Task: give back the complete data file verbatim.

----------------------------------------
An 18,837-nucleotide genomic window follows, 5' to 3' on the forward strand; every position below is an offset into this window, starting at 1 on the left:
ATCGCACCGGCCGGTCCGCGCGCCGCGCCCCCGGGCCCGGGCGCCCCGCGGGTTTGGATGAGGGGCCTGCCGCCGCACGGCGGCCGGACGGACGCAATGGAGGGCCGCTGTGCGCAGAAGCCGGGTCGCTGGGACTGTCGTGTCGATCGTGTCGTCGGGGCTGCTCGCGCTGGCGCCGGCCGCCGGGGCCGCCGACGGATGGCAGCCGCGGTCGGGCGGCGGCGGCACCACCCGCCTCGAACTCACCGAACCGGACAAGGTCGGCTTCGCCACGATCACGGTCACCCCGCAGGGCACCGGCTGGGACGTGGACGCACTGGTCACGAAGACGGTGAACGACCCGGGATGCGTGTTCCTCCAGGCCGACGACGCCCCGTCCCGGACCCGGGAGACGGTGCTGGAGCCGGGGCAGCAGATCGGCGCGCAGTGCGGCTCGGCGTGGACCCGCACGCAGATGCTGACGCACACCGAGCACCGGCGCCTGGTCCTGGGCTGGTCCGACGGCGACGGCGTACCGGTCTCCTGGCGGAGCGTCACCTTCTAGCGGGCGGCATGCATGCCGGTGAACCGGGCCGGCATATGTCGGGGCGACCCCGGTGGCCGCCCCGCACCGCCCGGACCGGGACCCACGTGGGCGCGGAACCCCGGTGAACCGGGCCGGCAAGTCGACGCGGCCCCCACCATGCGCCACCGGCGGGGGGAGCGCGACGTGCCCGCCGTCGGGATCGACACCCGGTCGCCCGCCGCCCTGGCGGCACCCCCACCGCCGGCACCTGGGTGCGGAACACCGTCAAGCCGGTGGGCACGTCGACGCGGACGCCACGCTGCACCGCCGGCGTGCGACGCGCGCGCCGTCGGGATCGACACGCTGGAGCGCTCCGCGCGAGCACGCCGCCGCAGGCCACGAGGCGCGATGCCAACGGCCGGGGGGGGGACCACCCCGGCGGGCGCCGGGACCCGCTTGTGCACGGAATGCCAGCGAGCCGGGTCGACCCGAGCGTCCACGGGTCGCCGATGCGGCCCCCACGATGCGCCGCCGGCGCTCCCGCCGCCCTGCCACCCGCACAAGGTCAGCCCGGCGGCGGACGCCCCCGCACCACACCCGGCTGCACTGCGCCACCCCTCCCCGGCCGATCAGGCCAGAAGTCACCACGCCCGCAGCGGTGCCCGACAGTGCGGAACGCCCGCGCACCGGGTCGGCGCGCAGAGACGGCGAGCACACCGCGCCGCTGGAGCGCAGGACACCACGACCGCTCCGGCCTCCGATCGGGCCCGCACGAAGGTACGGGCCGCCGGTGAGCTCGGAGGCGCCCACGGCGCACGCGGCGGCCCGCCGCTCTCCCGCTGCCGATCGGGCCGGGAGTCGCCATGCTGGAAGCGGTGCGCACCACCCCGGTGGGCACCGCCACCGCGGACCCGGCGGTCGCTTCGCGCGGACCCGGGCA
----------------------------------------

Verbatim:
An 18,837-nucleotide genomic window follows, 5' to 3' on the forward strand; every position below is an offset into this window, starting at 1 on the left:
ATCGCACCGGCCGGTCCGCGCGCCGCGCCCCCGGGCCCGGGCGCCCCGCGGGTTTGGATGAGGGGCCTGCCGCCGCACGGCGGCCGGACGGACGCAATGGAGGGCCGCTGTGCGCAGAAGCCGGGTCGCTGGGACTGTCGTGTCGATCGTGTCGTCGGGGCTGCTCGCGCTGGCGCCGGCCGCCGGGGCCGCCGACGGATGGCAGCCGCGGTCGGGCGGCGGCGGCACCACCCGCCTCGAACTCACCGAACCGGACAAGGTCGGCTTCGCCACGATCACGGTCACCCCGCAGGGCACCGGCTGGGACGTGGACGCACTGGTCACGAAGACGGTGAACGACCCGGGATGCGTGTTCCTCCAGGCCGACGACGCCCCGTCCCGGACCCGGGAGACGGTGCTGGAGCCGGGGCAGCAGATCGGCGCGCAGTGCGGCTCGGCGTGGACCCGCACGCAGATGCTGACGCACACCGAGCACCGGCGCCTGGTCCTGGGCTGGTCCGACGGCGACGGCGTACCGGTCTCCTGGCGGAGCGTCACCTTCTAGCGGGCGGCATGCATGCCGGTGAACCGGGCCGGCATATGTCGGGGCGACCCCGGTGGCCGCCCCGCACCGCCCGGACCGGGACCCACGTGGGCGCGGAACCCCGGTGAACCGGGCCGGCAAGTCGACGCGGCCCCCACCATGCGCCACCGGCGGGGGGAGCGCGACGTGCCCGCCGTCGGGATCGACACCCGGTCGCCCGCCGCCCTGGCGGCACCCCCACCGCCGGCACCTGGGTGCGGAACACCGTCAAGCCGGTGGGCACGTCGACGCGGACGCCACGCTGCACCGCCGGCGTGCGACGCGCGCGCCGTCGGGATCGACACGCTGGAGCGCTCCGCGCGAGCACGCCGCCGCAGGCCACGAGGCGCGATGCCAACGGCCGGGGGGGGGACCACCCCGGCGGGCGCCGGGACCCGCTTGTGCACGGAATGCCAGCGAGCCGGGTCGACCCGAGCGTCCACGGGTCGCCGATGCGGCCCCCACGATGCGCCGCCGGCGCTCCCGCCGCCCTGCCACCCGCACAAGGTCAGCCCGGCGGCGGACGCCCCCGCACCACACCCGGCTGCACTGCGCCACCCCTCCCCGGCCGATCAGGCCAGAAGTCACCACGCCCGCAGCGGTGCCCGACAGTGCGGAACGCCCGCGCACCGGGTCGGCGCGCAGAGACGGCGAGCACACCGCGCCGCTGGAGCGCAGGACACCACGACCGCTCCGGCCTCCGATCGGGCCCGCACGAAGGTACGGGCCGCCGGTGAGCTCGGAGGCGCCCACGGCGCACGCGGCGGCCCGCCGCTCTCCCGCTGCCGATCGGGCCGGGAGTCGCCATGCTGGAAGCGGTGCGCACCACCCCGGTGGGCACCGCCACCGCGGACCCGGCGGTCGCTTCGCGCGGACCCGGGCA